I know you have strong canvictions, and that a. few words from me will not
change them. But having been with the Federal Reserve system during the
first five years of its existence, I think I have learned something about
the viewpoints of the various governors of the Federal Reserve Board and
the reserve banks. Your views reflect the New Deal's mania for regimentation and Communism.
Yes, all I know about your statement to the Committee in the Senate was
what I read in the newspapers. You are reported as having said stocks advanced 80 percent since the war started. Well, at the beginning of 1939,
the Dow-Jones industrial averages were 150. They are now 159. (After the
outbreak of the war in Europe, they declined to the low 90fs in the Spring
of 1942).
Everything else has gone way up, except stocks. In 1937, for
instance, U. S. Steel was 126; it is now 63. Stocks such as Consolidated
Edison, General Electric, Socony-Vacuum, Standard Oil of New Jersey,
Kennecott Copper, Commercial Credit, were much higher - in some cases twice
what they now are. When France quit in the Spring of 1940, our market dropped
severely, starting from about 145. ^t its present price of 159, it is only
up 10 percent above where it was when that terrible panic occurred in the
Spring of 1940. The English market likewise dropped when France quit, from
100 to 61. It is now 141, or 41 percent above where it was when France quit;
our market is up 10 percent from the same point.
Inflationaiy factors have been brought about by the acts of the Government
itself, of which you are an important part. Wages and farm prices have gone
way up; the politicians are afraid to control the price of wheat, but steel
prices are where they were when the war started. You have kept money rates
low, with lower rates promised. Bonds have, therefor**, gone to the highest
prices in histoiy. As the result of government policies, there has been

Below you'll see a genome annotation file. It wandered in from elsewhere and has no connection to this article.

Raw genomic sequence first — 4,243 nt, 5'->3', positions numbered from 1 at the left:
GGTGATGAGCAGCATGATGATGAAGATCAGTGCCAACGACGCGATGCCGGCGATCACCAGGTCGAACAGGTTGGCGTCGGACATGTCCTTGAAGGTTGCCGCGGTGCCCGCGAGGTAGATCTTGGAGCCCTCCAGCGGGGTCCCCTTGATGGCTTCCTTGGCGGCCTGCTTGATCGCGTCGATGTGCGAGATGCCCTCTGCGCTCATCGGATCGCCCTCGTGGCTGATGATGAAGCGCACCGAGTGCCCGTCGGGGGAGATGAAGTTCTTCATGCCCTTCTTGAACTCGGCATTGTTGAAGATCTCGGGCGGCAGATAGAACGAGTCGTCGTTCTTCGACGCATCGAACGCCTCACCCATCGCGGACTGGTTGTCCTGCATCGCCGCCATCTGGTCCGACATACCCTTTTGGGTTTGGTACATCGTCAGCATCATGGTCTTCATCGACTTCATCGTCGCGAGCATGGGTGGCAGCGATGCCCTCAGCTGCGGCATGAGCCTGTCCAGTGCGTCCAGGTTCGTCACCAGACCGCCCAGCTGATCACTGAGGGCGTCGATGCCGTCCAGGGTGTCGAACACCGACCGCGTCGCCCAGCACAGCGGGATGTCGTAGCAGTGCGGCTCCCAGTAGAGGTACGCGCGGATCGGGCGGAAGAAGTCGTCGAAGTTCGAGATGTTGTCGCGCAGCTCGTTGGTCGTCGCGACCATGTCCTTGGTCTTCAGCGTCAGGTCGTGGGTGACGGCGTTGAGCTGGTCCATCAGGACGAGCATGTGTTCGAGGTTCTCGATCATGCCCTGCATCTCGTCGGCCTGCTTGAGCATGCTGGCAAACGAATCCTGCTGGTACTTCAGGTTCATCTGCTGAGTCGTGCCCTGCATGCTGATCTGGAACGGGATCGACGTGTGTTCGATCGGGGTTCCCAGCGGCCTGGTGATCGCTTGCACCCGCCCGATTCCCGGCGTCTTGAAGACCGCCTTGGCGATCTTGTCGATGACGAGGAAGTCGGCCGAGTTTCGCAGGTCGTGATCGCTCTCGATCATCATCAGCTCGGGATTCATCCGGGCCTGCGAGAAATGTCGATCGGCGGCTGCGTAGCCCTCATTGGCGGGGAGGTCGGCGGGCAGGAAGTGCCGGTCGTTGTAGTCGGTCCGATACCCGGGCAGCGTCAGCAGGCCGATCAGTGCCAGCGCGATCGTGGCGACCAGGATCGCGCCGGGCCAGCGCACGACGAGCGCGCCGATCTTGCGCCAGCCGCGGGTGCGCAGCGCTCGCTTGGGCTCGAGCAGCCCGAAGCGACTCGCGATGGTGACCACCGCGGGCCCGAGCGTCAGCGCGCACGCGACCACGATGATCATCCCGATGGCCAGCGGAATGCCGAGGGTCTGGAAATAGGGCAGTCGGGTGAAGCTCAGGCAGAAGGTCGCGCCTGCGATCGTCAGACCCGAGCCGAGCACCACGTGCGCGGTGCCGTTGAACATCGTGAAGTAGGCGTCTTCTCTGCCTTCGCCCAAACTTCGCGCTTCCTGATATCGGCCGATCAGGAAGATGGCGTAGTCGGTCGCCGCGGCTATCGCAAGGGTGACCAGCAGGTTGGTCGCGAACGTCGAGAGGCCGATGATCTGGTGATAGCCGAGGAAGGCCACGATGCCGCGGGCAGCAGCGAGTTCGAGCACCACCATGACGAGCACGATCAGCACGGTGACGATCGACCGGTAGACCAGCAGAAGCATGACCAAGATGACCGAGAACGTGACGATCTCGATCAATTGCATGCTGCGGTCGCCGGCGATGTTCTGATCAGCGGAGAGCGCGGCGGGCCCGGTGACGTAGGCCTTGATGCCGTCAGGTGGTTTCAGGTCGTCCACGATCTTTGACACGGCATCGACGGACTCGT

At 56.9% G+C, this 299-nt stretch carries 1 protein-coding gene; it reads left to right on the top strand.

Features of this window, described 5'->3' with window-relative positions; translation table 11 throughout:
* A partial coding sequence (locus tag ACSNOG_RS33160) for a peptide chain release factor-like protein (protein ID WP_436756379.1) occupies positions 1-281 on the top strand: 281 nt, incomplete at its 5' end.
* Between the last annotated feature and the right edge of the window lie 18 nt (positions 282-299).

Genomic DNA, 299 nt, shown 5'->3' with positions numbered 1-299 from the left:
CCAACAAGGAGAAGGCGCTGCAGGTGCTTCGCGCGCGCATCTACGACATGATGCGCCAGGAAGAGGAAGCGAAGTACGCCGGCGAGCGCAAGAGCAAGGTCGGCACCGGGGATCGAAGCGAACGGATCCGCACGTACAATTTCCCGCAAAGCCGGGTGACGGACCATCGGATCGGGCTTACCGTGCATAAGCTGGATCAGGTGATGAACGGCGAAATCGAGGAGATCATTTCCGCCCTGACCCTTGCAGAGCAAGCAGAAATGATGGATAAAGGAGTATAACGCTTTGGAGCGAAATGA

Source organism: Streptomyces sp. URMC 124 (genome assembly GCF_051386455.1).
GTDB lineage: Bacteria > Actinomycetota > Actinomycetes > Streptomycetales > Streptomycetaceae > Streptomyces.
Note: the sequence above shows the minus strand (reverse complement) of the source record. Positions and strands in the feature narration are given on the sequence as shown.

practically no new-money equity financing for years. Since 1937, every
broker has been shipping stock certificates to customers, paid for in full.
The floating supply is the smallest on record, with brokers1 loans practically
negligible. As to homes, with the shortage all over the countiy, what else
can you expect but rising prices, with people having so much money to spend?
The way to free-up the Capital markets is to repeal the Capital-gains
tax completely, as in England and Canada. People will then be glad to take
quick profits, and more stocks will be available. The government will gain
in the income tax and stock-transfer tax. Put the tax way up, and nobody will
sell, which means, if anyone buys, prices will go higher than ever. For the
life of me, I cannot understand the reasons for your argument. Maybe, some
of the boys in Washington sold their stocks too soon, and would like to get
them back lower. But you don't eat stocks. Nobody has to buy them.

Yours •


March 5, 1945.

Mr. Joseph D. Uoodman,
1500 Walnut street building,
Philadelphia 2, Pennsylvania.
Dear Mr. Goodman:
In reply to your letter of February
28, I am enclosing a copy of a statement which
I have just issued in regard to my proposal
for a wartime capital gains tax.
I am not thinking exclusively of the
stock market, as you are, and while I do not«
imagine it would be possible to change your
viewpoint at all, nevertheless, I ihink it
quite likely that you have been misinformed
about the nature and purpose of my proposal.
Very truly yours,